Publication: Monitor Volume: 5 Issue: 19

Ivanov also used the concluding press conference, however, to reiterate both Moscow’s alarm over recently announced U.S. plans to build an antimissile defense system which might breach the 1972 ABM treaty, and the Kremlin’s contention that Washington’s doing so would greatly complicate future efforts at strategic arms reduction. “We firmly believe that further reduction of strategic missiles can be achieved only on the condition that we are certain this agreement [the ABM treaty] will be preserved and observed as a cornerstone of strategic stability,” he said (Reuters, January 27).

Ivanov’s remarks only underscored the deepening divide between Washington and Moscow on this issue. When Albright scheduled her visit to Moscow late last year, there had been hopes that the Russian State Duma might soon ratify the START II treaty and that the two sides would then be able to move on to a follow-up START III accord to further reduce their nuclear arsenals. Since then, however, U.S. air strikes on Iraq presented Russian lawmakers with one more pretext to again delay the treaty, while Washington’s decision to go forward with development of a missile defense system has alarmed even those in Moscow who have supported ratification of START II.

The Russian-U.S. agreement to tighten controls over technology in American satellites which Russia launches in Kazakhstan was clearly aimed at preventing sensitive technologies from being leaked to Iran or other third countries. Seven such satellite launches are scheduled before the end of 2000, and revenue from them–to be shared by Russia and Kazakhstan–is expected to total at least US$400 million (AP, January 26).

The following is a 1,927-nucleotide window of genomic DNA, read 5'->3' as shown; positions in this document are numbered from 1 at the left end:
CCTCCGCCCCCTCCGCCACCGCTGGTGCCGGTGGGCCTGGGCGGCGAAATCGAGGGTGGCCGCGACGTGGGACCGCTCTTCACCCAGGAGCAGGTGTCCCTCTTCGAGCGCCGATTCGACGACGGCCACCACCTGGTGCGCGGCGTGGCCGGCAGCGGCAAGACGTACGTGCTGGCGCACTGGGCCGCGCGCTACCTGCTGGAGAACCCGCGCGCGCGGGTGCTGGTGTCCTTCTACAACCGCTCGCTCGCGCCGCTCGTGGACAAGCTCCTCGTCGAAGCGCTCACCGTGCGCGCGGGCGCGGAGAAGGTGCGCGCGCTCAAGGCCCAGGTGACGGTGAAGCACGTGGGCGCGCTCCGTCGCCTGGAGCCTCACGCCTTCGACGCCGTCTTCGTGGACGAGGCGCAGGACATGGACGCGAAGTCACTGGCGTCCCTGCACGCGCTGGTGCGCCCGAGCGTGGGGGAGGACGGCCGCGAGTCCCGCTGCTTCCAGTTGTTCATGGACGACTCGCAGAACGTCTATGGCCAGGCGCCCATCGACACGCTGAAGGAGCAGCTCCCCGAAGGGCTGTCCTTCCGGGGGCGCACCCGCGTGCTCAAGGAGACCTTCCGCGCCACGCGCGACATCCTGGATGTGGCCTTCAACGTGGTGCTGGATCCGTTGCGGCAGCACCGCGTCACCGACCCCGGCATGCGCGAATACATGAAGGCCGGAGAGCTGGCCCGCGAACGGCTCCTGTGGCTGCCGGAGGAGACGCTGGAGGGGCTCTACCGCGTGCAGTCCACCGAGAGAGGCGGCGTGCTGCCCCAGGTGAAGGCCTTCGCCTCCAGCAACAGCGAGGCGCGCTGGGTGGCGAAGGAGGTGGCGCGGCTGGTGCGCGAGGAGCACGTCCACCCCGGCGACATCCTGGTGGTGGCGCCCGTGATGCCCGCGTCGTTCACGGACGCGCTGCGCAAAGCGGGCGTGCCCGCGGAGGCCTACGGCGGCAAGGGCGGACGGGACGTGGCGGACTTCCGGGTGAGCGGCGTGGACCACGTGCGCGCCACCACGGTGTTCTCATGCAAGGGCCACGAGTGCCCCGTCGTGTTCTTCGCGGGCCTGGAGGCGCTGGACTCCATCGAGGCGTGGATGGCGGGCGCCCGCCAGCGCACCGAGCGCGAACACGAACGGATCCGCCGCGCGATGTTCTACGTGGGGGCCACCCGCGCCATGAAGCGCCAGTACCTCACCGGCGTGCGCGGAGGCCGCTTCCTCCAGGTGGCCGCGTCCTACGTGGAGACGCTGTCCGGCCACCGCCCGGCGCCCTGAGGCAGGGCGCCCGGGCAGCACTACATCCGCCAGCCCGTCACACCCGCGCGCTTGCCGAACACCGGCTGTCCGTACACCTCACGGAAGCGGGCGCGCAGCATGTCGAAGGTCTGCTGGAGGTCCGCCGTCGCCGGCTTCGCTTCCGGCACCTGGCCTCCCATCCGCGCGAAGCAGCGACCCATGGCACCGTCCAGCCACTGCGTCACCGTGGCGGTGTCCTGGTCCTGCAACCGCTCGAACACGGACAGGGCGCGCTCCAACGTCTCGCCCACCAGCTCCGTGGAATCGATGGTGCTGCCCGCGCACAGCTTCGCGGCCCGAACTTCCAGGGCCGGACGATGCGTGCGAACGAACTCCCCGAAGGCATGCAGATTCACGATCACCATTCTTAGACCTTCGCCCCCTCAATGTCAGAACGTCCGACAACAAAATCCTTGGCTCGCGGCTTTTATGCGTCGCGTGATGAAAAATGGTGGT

But, despite that seemingly positive step–and yet another Ivanov proclamation on January 25 that Moscow was strengthening its exports controls and working with the U.S. on nonproliferation issues–the two sides seemed to make little or no headway on long-standing U.S. concerns about leaks of Russian missile and nuclear technologies to Iran. Indeed, Ivanov used the concluding press conference to reject once again Washington’s efforts to “pressure” Moscow into curbing its cooperation with Iran (International and Russian agencies, January 26). Moscow reacted furiously to Washington’s decision earlier this month to impose sanctions on three Russian institutes suspected of improperly transferring sensitive technologies to Iran. Russian officials also rejected similar accusations which Israeli Foreign Minister Ariel Sharon leveled at Moscow during a visit there last week.